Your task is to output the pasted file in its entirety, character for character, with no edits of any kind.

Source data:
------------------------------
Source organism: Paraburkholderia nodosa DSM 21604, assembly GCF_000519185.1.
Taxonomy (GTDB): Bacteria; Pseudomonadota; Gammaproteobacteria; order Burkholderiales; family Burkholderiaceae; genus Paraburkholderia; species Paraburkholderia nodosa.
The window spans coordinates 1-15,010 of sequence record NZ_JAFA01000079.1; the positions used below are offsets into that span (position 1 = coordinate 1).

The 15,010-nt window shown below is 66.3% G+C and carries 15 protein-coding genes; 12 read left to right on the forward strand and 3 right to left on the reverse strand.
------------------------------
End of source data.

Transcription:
Source organism: Paraburkholderia nodosa DSM 21604, assembly GCF_000519185.1.
Taxonomy (GTDB): Bacteria; Pseudomonadota; Gammaproteobacteria; order Burkholderiales; family Burkholderiaceae; genus Paraburkholderia; species Paraburkholderia nodosa.
The window spans coordinates 1-15,010 of sequence record NZ_JAFA01000079.1; the positions used below are offsets into that span (position 1 = coordinate 1).

The 15,010-nt window shown below is 66.3% G+C and carries 15 protein-coding genes; 12 read left to right on the forward strand and 3 right to left on the reverse strand.